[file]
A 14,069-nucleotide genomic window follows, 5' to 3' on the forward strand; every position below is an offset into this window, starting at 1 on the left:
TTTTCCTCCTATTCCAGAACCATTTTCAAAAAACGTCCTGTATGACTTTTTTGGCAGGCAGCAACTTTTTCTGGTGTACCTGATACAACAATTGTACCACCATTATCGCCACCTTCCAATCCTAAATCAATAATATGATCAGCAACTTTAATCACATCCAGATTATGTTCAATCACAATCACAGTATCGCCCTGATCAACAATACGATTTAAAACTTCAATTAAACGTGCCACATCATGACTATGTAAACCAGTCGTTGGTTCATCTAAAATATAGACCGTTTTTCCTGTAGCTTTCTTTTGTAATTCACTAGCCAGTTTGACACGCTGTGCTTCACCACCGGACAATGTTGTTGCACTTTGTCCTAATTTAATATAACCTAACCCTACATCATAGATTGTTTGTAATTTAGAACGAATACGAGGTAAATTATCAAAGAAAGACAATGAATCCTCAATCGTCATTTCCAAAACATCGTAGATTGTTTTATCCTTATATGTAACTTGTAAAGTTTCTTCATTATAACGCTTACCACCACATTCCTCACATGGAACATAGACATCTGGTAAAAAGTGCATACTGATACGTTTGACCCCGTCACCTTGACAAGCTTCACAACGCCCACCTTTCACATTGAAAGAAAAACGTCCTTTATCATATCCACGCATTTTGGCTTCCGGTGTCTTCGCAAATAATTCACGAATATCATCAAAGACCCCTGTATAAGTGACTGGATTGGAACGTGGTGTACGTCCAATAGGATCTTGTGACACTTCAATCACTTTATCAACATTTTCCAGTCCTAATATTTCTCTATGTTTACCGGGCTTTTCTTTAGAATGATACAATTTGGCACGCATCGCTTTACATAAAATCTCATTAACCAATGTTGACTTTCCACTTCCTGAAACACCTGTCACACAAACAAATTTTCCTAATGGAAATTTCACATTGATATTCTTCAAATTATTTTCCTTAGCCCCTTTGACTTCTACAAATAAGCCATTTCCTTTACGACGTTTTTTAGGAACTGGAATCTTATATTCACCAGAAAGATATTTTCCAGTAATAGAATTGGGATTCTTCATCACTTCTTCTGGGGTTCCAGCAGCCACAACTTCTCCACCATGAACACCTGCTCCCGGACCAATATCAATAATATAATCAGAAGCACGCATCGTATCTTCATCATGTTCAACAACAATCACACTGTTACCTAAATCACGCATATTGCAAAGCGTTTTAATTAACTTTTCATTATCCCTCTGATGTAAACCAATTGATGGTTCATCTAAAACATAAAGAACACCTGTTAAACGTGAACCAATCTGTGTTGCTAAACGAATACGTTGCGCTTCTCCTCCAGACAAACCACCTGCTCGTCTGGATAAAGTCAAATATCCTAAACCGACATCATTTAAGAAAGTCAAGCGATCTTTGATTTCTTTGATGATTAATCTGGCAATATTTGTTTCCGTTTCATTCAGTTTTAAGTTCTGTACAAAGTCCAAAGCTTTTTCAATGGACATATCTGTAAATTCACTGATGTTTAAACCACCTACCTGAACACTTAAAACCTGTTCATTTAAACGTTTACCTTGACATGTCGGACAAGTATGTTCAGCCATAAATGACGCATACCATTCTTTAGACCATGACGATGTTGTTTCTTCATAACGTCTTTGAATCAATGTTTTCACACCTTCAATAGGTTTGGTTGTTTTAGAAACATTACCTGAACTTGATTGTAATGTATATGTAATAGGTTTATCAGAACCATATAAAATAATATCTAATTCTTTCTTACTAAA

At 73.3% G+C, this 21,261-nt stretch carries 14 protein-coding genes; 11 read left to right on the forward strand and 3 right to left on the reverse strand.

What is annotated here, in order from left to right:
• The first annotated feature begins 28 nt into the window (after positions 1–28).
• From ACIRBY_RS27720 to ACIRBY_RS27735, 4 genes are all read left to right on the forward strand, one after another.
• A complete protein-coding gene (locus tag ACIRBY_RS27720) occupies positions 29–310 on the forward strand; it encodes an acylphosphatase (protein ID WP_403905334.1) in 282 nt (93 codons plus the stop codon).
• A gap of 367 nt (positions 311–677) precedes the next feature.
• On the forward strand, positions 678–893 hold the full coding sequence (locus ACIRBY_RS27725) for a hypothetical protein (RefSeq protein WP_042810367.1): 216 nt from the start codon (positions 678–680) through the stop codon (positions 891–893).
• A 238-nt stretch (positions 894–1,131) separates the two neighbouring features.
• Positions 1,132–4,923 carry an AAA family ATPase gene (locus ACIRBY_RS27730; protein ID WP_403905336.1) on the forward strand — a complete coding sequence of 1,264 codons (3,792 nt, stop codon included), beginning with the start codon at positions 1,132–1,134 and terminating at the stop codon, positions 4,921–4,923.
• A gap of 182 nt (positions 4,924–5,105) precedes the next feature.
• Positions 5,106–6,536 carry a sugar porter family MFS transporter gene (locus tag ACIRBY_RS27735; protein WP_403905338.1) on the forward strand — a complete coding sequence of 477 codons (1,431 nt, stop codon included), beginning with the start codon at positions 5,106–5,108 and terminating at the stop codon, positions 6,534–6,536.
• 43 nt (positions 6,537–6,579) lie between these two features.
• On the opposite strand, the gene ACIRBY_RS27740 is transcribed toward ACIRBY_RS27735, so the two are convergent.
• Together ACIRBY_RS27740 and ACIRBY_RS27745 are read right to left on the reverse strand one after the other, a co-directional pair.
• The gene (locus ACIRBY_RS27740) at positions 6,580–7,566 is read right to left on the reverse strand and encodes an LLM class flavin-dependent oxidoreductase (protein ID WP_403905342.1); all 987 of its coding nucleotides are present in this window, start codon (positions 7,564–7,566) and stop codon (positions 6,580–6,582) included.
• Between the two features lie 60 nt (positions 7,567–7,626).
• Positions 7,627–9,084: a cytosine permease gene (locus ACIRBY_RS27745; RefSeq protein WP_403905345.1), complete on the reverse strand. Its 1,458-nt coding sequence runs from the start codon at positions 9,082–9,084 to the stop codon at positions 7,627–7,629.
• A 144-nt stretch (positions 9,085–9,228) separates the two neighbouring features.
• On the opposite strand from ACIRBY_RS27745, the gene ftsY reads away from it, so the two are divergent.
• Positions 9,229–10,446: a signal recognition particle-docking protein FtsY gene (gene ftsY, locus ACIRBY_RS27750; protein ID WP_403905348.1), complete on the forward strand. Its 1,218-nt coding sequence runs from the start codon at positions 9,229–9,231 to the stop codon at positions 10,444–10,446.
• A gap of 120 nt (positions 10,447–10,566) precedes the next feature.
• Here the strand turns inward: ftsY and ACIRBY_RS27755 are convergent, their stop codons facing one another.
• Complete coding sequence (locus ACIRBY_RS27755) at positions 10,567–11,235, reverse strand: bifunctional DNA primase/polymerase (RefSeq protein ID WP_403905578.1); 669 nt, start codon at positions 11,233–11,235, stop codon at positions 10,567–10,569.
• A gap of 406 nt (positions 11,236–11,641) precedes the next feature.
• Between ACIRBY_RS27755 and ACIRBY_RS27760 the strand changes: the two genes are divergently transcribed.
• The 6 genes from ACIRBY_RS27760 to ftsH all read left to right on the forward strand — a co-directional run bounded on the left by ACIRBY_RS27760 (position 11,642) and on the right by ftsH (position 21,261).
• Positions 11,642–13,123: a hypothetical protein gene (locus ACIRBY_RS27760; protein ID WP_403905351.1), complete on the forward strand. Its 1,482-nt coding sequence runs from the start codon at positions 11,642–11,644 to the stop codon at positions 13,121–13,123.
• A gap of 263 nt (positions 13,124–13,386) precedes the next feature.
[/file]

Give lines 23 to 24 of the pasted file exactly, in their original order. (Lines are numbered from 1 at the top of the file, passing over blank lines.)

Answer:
• A gap of 120 nt (positions 10,447–10,566) precedes the next feature.
• Here the strand turns inward: ftsY and ACIRBY_RS27755 are convergent, their stop codons facing one another.